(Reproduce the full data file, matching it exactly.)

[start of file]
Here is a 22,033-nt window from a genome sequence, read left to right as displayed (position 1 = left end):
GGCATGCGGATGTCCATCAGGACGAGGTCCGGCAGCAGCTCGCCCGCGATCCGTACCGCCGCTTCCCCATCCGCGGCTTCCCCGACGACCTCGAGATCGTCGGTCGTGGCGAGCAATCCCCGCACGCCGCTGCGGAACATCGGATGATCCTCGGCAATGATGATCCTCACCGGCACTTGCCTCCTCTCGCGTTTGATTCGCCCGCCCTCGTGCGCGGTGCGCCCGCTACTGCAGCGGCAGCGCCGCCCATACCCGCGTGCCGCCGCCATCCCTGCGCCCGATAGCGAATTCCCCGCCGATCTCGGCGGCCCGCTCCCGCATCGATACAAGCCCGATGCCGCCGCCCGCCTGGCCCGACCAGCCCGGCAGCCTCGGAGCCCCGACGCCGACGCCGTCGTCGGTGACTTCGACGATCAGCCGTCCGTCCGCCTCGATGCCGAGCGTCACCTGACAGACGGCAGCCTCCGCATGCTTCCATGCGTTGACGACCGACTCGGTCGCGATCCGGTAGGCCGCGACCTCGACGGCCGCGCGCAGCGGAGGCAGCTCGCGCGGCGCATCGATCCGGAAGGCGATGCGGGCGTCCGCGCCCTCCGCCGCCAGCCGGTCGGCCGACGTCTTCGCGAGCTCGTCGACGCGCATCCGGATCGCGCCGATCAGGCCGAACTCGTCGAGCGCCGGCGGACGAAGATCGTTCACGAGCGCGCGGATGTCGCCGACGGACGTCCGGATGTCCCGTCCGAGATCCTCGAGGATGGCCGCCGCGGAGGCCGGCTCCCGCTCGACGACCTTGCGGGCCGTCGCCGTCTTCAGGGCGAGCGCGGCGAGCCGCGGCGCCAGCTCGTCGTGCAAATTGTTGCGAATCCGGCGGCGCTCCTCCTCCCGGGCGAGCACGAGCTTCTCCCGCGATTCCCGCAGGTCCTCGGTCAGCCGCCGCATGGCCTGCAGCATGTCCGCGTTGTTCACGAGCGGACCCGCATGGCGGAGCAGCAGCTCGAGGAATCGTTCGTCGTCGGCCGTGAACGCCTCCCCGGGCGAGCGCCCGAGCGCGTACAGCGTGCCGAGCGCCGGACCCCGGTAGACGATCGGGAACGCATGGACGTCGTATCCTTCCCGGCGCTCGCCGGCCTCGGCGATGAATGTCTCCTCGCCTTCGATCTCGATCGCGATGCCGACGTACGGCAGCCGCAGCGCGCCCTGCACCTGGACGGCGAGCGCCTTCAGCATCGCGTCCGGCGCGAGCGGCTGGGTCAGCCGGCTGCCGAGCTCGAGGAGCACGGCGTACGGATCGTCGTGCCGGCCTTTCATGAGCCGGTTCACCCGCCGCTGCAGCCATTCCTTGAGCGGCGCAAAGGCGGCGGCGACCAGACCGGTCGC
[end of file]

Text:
Here is a 22,033-nt window from a genome sequence, read left to right as displayed (position 1 = left end):
GGCATGCGGATGTCCATCAGGACGAGGTCCGGCAGCAGCTCGCCCGCGATCCGTACCGCCGCTTCCCCATCCGCGGCTTCCCCGACGACCTCGAGATCGTCGGTCGTGGCGAGCAATCCCCGCACGCCGCTGCGGAACATCGGATGATCCTCGGCAATGATGATCCTCACCGGCACTTGCCTCCTCTCGCGTTTGATTCGCCCGCCCTCGTGCGCGGTGCGCCCGCTACTGCAGCGGCAGCGCCGCCCATACCCGCGTGCCGCCGCCATCCCTGCGCCCGATAGCGAATTCCCCGCCGATCTCGGCGGCCCGCTCCCGCATCGATACAAGCCCGATGCCGCCGCCCGCCTGGCCCGACCAGCCCGGCAGCCTCGGAGCCCCGACGCCGACGCCGTCGTCGGTGACTTCGACGATCAGCCGTCCGTCCGCCTCGATGCCGAGCGTCACCTGACAGACGGCAGCCTCCGCATGCTTCCATGCGTTGACGACCGACTCGGTCGCGATCCGGTAGGCCGCGACCTCGACGGCCGCGCGCAGCGGAGGCAGCTCGCGCGGCGCATCGATCCGGAAGGCGATGCGGGCGTCCGCGCCCTCCGCCGCCAGCCGGTCGGCCGACGTCTTCGCGAGCTCGTCGACGCGCATCCGGATCGCGCCGATCAGGCCGAACTCGTCGAGCGCCGGCGGACGAAGATCGTTCACGAGCGCGCGGATGTCGCCGACGGACGTCCGGATGTCCCGTCCGAGATCCTCGAGGATGGCCGCCGCGGAGGCCGGCTCCCGCTCGACGACCTTGCGGGCCGTCGCCGTCTTCAGGGCGAGCGCGGCGAGCCGCGGCGCCAGCTCGTCGTGCAAATTGTTGCGAATCCGGCGGCGCTCCTCCTCCCGGGCGAGCACGAGCTTCTCCCGCGATTCCCGCAGGTCCTCGGTCAGCCGCCGCATGGCCTGCAGCATGTCCGCGTTGTTCACGAGCGGACCCGCATGGCGGAGCAGCAGCTCGAGGAATCGTTCGTCGTCGGCCGTGAACGCCTCCCCGGGCGAGCGCCCGAGCGCGTACAGCGTGCCGAGCGCCGGACCCCGGTAGACGATCGGGAACGCATGGACGTCGTATCCTTCCCGGCGCTCGCCGGCCTCGGCGATGAATGTCTCCTCGCCTTCGATCTCGATCGCGATGCCGACGTACGGCAGCCGCAGCGCGCCCTGCACCTGGACGGCGAGCGCCTTCAGCATCGCGTCCGGCGCGAGCGGCTGGGTCAGCCGGCTGCCGAGCTCGAGGAGCACGGCGTACGGATCGTCGTGCCGGCCTTTCATGAGCCGGTTCACCCGCCGCTGCAGCCATTCCTTGAGCGGCGCAAAGGCGGCGGCGACCAGACCGGTCGC